Savoring Life, Wondering Child

 

This savoring of life is no small thing.

The element of wonder
is almost lost today
with the onslaught of the media
and gadgets
of our noisy world.

To let a child lose it
is to make him blind and deaf
to the best of life.

~ Gladys Hunt in Honey for a Child’s Heart  

I’m giving a talk on children’s literature tomorrow.  I’m thankful for the impetus to read through this excellent book again.  I buy Honey for a Child’s Heart in bulk, because it is my first choice for a baby present.  Often I mark the brand new book, noting our family’s favorites. 

Each ramble through this book resurrects moments of warmth, joy and laughter.  The deliciousness of receiving a new Little House book each birthday of my girlhood; the echoes of “keep reading” from my sons; the books that broke our heart and incapacitated us; the hide-and-seek games my oldest son and I played with the Ralph Moody books we were reading concurrently; how right it feels to have a toddler on your lap while you are both absorbed in a book.

It will be a challenge to keep this talk to one hour…
 

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16 thoughts on “Savoring Life, Wondering Child

  1. Please, oh please, have someone record this….. I would have loved for someone to have given me a book like that  – all marked up with comments about favorites!I treasure an anthology of poems that was originally on a great aunt’s bookshelf…. just her check marks seem to tell a little story about her tastes and preferences.Also, Sherry Early’s Preschool Curriculum (Semicolon Blog) is a terrific resource for starting a home library.  That was my last baby gift, since I ran out of Wise Words by PJ Leithart πŸ™‚

  2. Aw, y’all are great encouragers.  (I love to write y’all, cuz I never say it…I’m tapping into my Southern persona =D)Dana, I’m bringing a copy of Sherry’s Picture Book Preschool with me.  I gave it to my daughter-in-law, with books starred which were available at our local library.  I need to talk with my husband about giving a copy of that to all the young moms in our church.  I think that would be an excellent investment.I don’t think it will be recorded, but I’ll probably share my notes on the blog later this week.Thanks for the good wishes!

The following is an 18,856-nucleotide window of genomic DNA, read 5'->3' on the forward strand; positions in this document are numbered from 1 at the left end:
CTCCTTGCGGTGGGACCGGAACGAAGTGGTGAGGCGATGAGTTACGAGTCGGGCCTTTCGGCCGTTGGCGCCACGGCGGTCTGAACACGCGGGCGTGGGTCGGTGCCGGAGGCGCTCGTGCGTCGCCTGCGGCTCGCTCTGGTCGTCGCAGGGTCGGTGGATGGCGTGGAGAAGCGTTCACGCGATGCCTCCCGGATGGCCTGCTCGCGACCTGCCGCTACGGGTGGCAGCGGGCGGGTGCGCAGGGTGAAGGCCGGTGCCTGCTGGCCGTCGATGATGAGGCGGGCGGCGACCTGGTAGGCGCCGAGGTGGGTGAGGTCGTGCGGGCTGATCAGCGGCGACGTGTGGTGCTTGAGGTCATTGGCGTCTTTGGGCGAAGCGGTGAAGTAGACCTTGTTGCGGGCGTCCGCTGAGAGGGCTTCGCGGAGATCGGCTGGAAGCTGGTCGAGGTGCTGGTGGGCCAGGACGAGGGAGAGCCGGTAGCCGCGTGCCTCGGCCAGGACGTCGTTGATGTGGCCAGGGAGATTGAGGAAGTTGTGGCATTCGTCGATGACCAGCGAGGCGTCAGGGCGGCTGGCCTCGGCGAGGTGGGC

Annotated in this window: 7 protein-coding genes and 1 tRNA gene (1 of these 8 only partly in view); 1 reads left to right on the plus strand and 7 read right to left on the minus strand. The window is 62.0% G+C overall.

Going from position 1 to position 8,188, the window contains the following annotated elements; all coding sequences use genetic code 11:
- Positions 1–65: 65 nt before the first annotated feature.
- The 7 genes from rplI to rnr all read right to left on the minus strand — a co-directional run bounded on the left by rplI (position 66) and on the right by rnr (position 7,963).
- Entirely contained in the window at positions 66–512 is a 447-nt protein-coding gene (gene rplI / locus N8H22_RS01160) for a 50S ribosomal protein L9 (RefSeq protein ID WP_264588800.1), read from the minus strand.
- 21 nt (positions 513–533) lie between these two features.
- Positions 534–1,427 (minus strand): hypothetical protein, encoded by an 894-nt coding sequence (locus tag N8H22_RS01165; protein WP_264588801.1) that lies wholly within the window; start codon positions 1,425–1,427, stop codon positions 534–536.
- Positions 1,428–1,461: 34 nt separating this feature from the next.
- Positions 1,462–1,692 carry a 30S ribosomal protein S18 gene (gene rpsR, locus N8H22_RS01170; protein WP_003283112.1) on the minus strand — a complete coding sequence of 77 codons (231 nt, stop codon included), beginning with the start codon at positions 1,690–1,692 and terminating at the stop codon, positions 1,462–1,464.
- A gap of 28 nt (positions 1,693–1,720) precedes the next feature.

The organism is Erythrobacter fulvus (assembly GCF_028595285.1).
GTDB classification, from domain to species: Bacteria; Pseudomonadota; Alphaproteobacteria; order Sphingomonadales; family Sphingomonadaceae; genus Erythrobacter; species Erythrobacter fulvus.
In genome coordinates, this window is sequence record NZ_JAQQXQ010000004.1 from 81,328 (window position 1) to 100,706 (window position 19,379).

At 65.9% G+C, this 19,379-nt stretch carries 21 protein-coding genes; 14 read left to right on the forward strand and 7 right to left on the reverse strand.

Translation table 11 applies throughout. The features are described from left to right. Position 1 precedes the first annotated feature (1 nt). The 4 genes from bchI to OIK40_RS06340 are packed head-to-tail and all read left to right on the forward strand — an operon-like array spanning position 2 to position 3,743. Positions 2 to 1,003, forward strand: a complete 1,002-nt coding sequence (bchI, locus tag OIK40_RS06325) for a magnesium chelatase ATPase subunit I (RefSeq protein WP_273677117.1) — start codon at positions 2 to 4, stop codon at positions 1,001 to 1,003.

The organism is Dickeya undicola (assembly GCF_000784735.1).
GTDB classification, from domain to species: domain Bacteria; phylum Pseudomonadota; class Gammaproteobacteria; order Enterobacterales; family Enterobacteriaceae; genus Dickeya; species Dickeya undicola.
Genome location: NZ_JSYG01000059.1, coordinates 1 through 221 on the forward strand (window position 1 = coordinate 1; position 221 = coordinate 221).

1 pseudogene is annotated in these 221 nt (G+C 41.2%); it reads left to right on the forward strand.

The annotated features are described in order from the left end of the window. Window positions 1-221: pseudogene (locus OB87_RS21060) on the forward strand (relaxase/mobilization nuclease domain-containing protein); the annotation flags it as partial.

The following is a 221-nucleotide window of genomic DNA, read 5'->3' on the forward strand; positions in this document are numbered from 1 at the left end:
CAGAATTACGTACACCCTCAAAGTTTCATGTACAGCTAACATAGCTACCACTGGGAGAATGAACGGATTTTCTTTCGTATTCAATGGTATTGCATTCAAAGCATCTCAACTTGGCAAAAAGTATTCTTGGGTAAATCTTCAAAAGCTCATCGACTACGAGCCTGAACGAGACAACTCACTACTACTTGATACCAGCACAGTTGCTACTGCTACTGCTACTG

3. I was thinking of the listening audience in years to come.    I understand that years ago, my mother gave a talk on child-rearing before a group of young mothers at church.  I was already married and out of the house (state), but would have loved to have heard what she had to say πŸ™‚

  4. I am so interested in what you have to say.  Is there anyway you could do a live internet version with your readers at some point?  Introducing good literature to children (and parents) is to change lives forever!  Blessings on your talk.Faith Proctor

  5. @wonderloveandpraise – Steph, after reading a letter in the later edition by a mom who was raised on HFACH, I was thinking what a neat fan letter I could write to Gladys Hunt.  I was also thinking how much fun it would be to sit down over a cuppa and talk books with her.  Then I got your comment.  Cough, cough.  No, my dear pal, you HAVEN’T told me that you know Gladys Hunt!!!  Now I want to know who you DON’T know!  And I wish, oh how I wish, that the March connection would have worked.  Someday, sister, we will get together.

  6. Scott and I were on InterVarsity staff forever… she and Keith were pioneers in the movement… the rest is history!I can’t wait for that cuppa, either. Someday!! You’ve been a huge encouragement to me this year. What a wonderful blessing this crazy internet can be!HugsSteph[how we LOVED ‘the gathering storm!!!!]

  7. Carol, as expected, you presented kidlit wonderfully.  :0)  The timing couldn’t be perfect regarding youngest son, and I am looking forward to the days ahead.  Yes, we are moving on now to ‘bigger’ books ;0), but I love his guilt-free love of the ‘younger’ books.  A good story is just a good story!

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